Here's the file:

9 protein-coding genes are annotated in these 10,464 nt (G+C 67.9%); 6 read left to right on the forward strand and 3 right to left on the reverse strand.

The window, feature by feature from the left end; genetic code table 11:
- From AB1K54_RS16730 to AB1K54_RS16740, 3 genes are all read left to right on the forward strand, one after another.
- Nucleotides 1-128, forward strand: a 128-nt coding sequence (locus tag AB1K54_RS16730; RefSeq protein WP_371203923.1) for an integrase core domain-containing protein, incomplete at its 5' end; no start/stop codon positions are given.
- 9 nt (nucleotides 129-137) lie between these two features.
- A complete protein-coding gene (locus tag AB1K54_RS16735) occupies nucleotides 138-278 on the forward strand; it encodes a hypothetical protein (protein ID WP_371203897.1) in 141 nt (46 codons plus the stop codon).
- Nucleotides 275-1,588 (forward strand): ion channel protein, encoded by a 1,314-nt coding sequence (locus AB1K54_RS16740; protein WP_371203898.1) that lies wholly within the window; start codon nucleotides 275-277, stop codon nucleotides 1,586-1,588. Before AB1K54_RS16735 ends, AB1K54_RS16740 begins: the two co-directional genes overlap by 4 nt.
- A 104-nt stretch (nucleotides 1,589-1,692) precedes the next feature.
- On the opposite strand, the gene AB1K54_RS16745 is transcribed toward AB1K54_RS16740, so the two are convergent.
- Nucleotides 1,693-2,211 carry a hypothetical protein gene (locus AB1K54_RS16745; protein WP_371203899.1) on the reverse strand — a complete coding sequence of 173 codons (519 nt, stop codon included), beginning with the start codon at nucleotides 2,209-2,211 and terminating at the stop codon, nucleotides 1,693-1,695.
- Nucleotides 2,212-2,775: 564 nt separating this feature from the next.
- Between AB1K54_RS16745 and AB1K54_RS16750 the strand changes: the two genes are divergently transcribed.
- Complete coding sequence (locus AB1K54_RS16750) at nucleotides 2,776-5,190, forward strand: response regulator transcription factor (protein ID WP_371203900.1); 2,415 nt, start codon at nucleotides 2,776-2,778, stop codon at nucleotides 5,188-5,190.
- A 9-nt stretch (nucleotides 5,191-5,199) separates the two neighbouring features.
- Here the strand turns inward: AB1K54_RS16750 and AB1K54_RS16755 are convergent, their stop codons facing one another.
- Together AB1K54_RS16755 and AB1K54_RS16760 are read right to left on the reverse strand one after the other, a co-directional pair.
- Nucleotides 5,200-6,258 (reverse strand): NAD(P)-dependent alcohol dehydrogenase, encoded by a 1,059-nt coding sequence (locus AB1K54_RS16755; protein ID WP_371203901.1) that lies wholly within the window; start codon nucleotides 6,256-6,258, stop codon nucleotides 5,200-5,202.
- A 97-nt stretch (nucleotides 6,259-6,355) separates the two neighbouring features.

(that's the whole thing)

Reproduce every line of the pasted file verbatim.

9 protein-coding genes are annotated in these 10,464 nt (G+C 67.9%); 6 read left to right on the forward strand and 3 right to left on the reverse strand.

The window, feature by feature from the left end; genetic code table 11:
- From AB1K54_RS16730 to AB1K54_RS16740, 3 genes are all read left to right on the forward strand, one after another.
- Nucleotides 1-128, forward strand: a 128-nt coding sequence (locus tag AB1K54_RS16730; RefSeq protein WP_371203923.1) for an integrase core domain-containing protein, incomplete at its 5' end; no start/stop codon positions are given.
- 9 nt (nucleotides 129-137) lie between these two features.
- A complete protein-coding gene (locus tag AB1K54_RS16735) occupies nucleotides 138-278 on the forward strand; it encodes a hypothetical protein (protein ID WP_371203897.1) in 141 nt (46 codons plus the stop codon).
- Nucleotides 275-1,588 (forward strand): ion channel protein, encoded by a 1,314-nt coding sequence (locus AB1K54_RS16740; protein WP_371203898.1) that lies wholly within the window; start codon nucleotides 275-277, stop codon nucleotides 1,586-1,588. Before AB1K54_RS16735 ends, AB1K54_RS16740 begins: the two co-directional genes overlap by 4 nt.
- A 104-nt stretch (nucleotides 1,589-1,692) precedes the next feature.
- On the opposite strand, the gene AB1K54_RS16745 is transcribed toward AB1K54_RS16740, so the two are convergent.
- Nucleotides 1,693-2,211 carry a hypothetical protein gene (locus AB1K54_RS16745; protein WP_371203899.1) on the reverse strand — a complete coding sequence of 173 codons (519 nt, stop codon included), beginning with the start codon at nucleotides 2,209-2,211 and terminating at the stop codon, nucleotides 1,693-1,695.
- Nucleotides 2,212-2,775: 564 nt separating this feature from the next.
- Between AB1K54_RS16745 and AB1K54_RS16750 the strand changes: the two genes are divergently transcribed.
- Complete coding sequence (locus AB1K54_RS16750) at nucleotides 2,776-5,190, forward strand: response regulator transcription factor (protein ID WP_371203900.1); 2,415 nt, start codon at nucleotides 2,776-2,778, stop codon at nucleotides 5,188-5,190.
- A 9-nt stretch (nucleotides 5,191-5,199) separates the two neighbouring features.
- Here the strand turns inward: AB1K54_RS16750 and AB1K54_RS16755 are convergent, their stop codons facing one another.
- Together AB1K54_RS16755 and AB1K54_RS16760 are read right to left on the reverse strand one after the other, a co-directional pair.
- Nucleotides 5,200-6,258 (reverse strand): NAD(P)-dependent alcohol dehydrogenase, encoded by a 1,059-nt coding sequence (locus AB1K54_RS16755; protein ID WP_371203901.1) that lies wholly within the window; start codon nucleotides 6,256-6,258, stop codon nucleotides 5,200-5,202.
- A 97-nt stretch (nucleotides 6,259-6,355) separates the two neighbouring features.